Hugely successful and fastidiously engineered, the 1976 GS750 perhaps inevitably became the basis for a whole family of GS successors. A smaller GS550 arrived in 1977, which proved popular as a junior superbike. And in 1978 the GS1000 landed and became an instant success when, according to bikesport folklore, the legendary ‘Pops’ Yoshimura in just 50 days tuned the bike which was ridden to victory in the 1978 Daytona Superbike race by Steve McLaughlin. Later that year came victory at the prestigious Suzuka 8-Hour with the legendary Wes Cooley on board while Cooley would also go on to win the 1979 and 1980 AMA titles, successes which spawned the GS1000S ‘Cooley Replica’.

Suzuki GS 1100E

Suzuki’s next major development came in 1980 when the two-valve GS1000 was replaced by an enlarged, four-valve version, which also incorporated Suzuki’s new Twin Swirl Combustion Chamber (TSCC) technology. To mark this, the new bike was given the ‘X’ designation, which reputedly stood for ‘eXperimental, and the GSX had arrived. The first, the GSX1100, with a genuine 100bhp and 140mph potential, was the most powerful, fastest bike of its day, again spawning a whole family of Suzuki four-valve GSXs ranging from twin cylinder 250s and 400s, to 400, 550 and 750 fours and more.

Even more than that, however, the GSX then developed into a radical and varied range of bikes in its own right. That first GSX1100 led to 1981’s radical, futuristically-styled GSX1100S Katana. In 1984, Suzuki came up with the fully-faired GSX1100EF tourer. There was also the half-faired GSX1100ES of 1983, the later roadster, shaft-drive GSX1100G, and many more. In short, if you wanted a multi-cylinder four-stroke Suzuki in the early 1980s, you wanted a GSX.

suzuki GSX-R750 Slabside

Then, the final, ‘GSX-defining’ key development came in 1985. Following the success of Suzuki’s works GS1000-powered XR69 F1 racer, which was in turn followed by 1982’s aluminium-framed XR41, Suzuki decided to build an aluminium framed, lightweight, race-faired replica for the road. The result, in 1985, was the first ‘GSX-R’, the iconic GSX-R750F – with the ‘R’ standing for ‘Racing’.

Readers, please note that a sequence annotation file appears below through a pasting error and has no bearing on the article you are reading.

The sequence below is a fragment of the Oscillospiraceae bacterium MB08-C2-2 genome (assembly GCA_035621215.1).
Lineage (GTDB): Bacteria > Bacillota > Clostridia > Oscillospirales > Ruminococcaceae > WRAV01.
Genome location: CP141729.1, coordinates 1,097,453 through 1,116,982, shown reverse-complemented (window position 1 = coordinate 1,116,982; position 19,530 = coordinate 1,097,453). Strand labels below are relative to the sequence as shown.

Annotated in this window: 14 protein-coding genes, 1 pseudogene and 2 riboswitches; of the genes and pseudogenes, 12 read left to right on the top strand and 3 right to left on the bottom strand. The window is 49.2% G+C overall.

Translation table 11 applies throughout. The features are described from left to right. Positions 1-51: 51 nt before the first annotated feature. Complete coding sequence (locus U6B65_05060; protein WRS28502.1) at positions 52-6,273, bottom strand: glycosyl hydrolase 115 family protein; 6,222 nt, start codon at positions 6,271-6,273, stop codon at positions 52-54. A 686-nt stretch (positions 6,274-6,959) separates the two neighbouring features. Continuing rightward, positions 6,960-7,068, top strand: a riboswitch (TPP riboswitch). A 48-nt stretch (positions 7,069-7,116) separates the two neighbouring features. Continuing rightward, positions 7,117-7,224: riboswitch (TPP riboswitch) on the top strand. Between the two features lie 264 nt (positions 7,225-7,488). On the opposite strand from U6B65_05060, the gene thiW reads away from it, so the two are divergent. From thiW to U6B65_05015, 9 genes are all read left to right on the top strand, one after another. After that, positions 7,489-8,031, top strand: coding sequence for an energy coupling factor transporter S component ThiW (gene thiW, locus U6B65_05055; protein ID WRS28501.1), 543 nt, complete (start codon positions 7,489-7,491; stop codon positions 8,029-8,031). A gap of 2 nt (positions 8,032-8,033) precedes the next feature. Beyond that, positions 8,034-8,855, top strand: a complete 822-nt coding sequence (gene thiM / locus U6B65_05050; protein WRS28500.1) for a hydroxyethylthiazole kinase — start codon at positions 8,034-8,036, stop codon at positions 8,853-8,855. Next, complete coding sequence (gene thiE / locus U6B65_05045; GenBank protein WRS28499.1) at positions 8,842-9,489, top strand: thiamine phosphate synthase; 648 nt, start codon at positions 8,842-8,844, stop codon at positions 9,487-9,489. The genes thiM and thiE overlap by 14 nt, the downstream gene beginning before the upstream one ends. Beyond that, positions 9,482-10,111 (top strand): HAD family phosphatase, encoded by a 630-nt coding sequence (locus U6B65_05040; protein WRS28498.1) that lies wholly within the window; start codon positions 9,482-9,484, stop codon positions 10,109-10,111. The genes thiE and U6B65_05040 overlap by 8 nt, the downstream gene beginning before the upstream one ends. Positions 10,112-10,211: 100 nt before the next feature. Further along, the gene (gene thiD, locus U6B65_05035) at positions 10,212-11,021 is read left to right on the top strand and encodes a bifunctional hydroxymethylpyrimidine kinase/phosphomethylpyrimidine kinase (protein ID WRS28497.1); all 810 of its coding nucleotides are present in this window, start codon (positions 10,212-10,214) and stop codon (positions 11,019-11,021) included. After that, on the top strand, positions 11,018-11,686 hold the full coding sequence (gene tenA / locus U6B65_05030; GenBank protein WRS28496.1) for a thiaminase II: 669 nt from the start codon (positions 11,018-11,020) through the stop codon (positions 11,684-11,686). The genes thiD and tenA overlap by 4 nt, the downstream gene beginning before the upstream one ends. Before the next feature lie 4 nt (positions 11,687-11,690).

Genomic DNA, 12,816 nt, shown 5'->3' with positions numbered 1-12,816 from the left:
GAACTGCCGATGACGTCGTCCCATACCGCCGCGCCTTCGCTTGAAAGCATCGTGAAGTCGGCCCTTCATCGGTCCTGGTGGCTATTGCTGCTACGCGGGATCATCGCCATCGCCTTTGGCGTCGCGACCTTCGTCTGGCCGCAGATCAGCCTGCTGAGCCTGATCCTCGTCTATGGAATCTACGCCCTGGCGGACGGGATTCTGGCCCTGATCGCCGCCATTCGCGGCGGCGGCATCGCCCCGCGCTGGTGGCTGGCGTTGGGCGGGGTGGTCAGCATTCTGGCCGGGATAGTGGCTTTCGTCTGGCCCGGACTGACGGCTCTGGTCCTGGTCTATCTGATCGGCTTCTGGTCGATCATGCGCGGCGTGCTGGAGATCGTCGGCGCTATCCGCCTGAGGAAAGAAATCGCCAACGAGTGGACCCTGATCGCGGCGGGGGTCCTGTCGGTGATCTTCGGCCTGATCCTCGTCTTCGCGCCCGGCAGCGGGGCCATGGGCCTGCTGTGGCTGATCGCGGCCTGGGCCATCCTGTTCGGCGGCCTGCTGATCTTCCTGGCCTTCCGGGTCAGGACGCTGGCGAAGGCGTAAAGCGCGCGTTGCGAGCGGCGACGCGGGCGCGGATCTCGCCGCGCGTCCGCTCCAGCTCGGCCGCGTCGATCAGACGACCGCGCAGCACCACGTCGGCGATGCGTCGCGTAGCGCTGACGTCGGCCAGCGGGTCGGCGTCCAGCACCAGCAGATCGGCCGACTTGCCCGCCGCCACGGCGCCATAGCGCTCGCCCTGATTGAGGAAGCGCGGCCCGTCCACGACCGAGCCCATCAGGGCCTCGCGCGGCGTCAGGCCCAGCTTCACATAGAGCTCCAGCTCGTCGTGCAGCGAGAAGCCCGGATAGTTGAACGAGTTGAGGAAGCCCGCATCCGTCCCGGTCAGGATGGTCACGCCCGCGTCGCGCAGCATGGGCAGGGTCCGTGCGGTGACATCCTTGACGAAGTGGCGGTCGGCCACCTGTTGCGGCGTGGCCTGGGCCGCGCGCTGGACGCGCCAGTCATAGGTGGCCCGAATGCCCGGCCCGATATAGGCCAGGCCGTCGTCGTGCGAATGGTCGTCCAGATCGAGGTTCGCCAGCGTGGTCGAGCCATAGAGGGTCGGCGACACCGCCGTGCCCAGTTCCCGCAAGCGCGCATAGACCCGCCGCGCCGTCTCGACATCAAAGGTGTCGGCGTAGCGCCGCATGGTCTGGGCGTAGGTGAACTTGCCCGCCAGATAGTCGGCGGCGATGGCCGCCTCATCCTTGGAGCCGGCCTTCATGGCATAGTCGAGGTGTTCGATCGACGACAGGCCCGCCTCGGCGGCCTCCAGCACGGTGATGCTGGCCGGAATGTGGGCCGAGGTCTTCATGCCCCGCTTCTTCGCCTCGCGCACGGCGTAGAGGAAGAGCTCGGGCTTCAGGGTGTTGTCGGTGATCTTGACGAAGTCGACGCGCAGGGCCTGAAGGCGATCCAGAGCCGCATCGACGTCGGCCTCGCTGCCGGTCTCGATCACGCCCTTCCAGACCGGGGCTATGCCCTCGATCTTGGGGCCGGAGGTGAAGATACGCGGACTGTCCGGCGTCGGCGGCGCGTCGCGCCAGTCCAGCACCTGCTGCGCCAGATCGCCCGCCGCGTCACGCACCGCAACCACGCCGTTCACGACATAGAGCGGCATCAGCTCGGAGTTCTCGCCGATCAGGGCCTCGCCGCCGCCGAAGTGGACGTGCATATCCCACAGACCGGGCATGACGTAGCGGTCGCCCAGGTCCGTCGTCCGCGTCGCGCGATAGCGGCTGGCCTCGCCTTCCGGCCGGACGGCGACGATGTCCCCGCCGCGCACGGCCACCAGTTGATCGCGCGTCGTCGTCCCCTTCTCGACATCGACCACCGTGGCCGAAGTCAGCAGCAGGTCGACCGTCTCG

That bike, as we all know, was enormously successful as well, itself spawning a whole family of variants ranging from 600 to 1000cc (plus also 250s and 400s in the home Japanese market) many of which live on both on road and track to this day. That sporting success in turn consigned the standard GSX to a more worthy, road-orientated future, but it also still led to a series of significant GSX machines.

1988’s GSX600F was Suzuki’s answer to Honda’s CBR600F and, although less celebrated, and cruelly labelled by some ‘the Teapot’ due to its curvy, all-enclosing styling, was a popular success. Its larger sister, the GSX750F launched the same year, proved a bargain all-rounder.

Hayabusa Gen 1.jpg

The first Hayabusa in 1999 not only broke the hyperbike mould and became the fastest production bike of all time, it was also, being a four-valve road bike, a GSX – the GSX1300R. The GSX1400 of 2001 was arguably the best big bore, retro-influenced, twin shock roadster of all and remains prized to this day while 2007’s Bandit-based GSX650F was a brilliantly affordable first big bike.

Finally, in more recent times, 2015’s GSX-S750 and its bigger brother, the GSX-S1000, revived the whole GSX roadster ethos and have proved popular successes for their versatility and value. No wonder Suzuki want to continue that success with the new version. The GSX story isn’t over quite yet!